Join the Banner Health Team, where you’ll have the time to connect with your patients, your practice, your family and the great outdoors! We offer dedication to work/life balance unmatched in our industry. Meaning you get to spend more time doing what you love. That’s HEALTH CARE made easier, LIFE made better! Learn more.

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Certified Registered Nurse Anesthetist Faculty Position: University of North Carolina at Greensboro, Greensboro, North Carolina

The School of Nursing at the University of North Carolina at Greensboro is recruiting for a certified registered nurse anesthetist faculty position in the Doctor of Nursing Practice (DNP) program. We are seeking an innovative and talented individual who is actively engaged in evidence-based practice and education and who wants to advance their academic career by becoming part of our dynamic team supporting the teaching, practice, service and research mission of the UNCG School of Nursing. Learn more.

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Certified Registered Nurse Anesthetist: St. Jude Children’s Research Hospital, Memphis, Tennessee

Think of what you could achieve if the best possible care was all that mattered. If you had the encouragement and opportunity to truly bond with the patients in your care. And if you could collaborate with the world’s brightest scientists, in a bench-to-bedside environment that put you on the leading edge of clinical breakthroughs for children with cancer, sickle cell, and other life-threatening diseases. It’s possible at St. Jude Children’s Research Hospital. As a clinical professional with us, you’ll be part of a team that gives our all to make a difference in the lives of patients with the rarest of conditions. All while receiving the resources and support you need to advance your career and be the force behind the cures.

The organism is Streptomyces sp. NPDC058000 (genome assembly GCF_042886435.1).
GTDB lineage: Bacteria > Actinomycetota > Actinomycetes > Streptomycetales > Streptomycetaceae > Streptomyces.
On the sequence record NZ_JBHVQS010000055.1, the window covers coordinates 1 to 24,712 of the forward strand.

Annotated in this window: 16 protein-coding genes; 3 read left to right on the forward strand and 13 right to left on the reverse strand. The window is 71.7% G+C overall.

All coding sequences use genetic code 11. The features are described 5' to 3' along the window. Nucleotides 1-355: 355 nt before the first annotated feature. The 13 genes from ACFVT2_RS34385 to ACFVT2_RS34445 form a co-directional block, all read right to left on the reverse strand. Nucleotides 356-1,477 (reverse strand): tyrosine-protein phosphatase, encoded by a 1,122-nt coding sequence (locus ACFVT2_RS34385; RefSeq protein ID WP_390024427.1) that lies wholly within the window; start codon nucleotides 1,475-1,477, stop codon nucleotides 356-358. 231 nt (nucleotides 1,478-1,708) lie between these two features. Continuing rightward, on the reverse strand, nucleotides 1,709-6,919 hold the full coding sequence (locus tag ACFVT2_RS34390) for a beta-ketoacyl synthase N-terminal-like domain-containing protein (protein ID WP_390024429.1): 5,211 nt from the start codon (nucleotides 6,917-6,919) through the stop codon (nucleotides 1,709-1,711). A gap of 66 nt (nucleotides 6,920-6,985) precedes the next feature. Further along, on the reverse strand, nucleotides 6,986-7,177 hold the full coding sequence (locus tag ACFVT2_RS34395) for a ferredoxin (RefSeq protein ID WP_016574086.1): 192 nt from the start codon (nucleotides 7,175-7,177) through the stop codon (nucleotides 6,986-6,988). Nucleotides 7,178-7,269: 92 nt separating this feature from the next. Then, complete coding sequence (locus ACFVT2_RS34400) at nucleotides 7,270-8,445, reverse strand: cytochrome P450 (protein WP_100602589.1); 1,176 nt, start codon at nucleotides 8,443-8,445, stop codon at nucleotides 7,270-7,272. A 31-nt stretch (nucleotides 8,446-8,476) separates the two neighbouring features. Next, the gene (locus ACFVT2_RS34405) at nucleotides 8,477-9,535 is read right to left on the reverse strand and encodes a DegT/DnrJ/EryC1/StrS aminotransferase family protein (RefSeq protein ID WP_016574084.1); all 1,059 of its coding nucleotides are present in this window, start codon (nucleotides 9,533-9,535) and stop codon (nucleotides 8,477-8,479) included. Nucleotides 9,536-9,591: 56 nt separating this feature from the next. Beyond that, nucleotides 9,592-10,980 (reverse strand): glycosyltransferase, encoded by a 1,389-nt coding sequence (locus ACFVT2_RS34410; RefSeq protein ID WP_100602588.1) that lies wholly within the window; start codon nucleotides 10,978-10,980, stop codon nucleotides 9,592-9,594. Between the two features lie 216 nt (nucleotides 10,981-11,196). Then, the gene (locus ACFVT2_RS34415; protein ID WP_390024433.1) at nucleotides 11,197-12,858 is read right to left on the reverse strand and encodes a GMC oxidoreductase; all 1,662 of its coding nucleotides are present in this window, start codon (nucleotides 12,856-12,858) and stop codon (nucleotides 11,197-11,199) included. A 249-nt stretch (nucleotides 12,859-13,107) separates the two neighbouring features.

As a Certified Registered Nurse Anesthetist, you'll provide anesthesia services for surgical, diagnostic and therapeutic procedures for the patients of St. Jude Children's Research Hospital. You'll serve as an integral part of the MDA/CRNA Anesthesia Care Team, providing a broad spectrum of anesthesia services that include pre-anesthesia preparation and evaluation, anesthesia induction, maintenance and emergence, and post anesthesia care. In addition to facilitating hands-on service for complex pediatric oncology patients, you'll also lend support outside of the operating room, providing clinical and administrative services and educational support.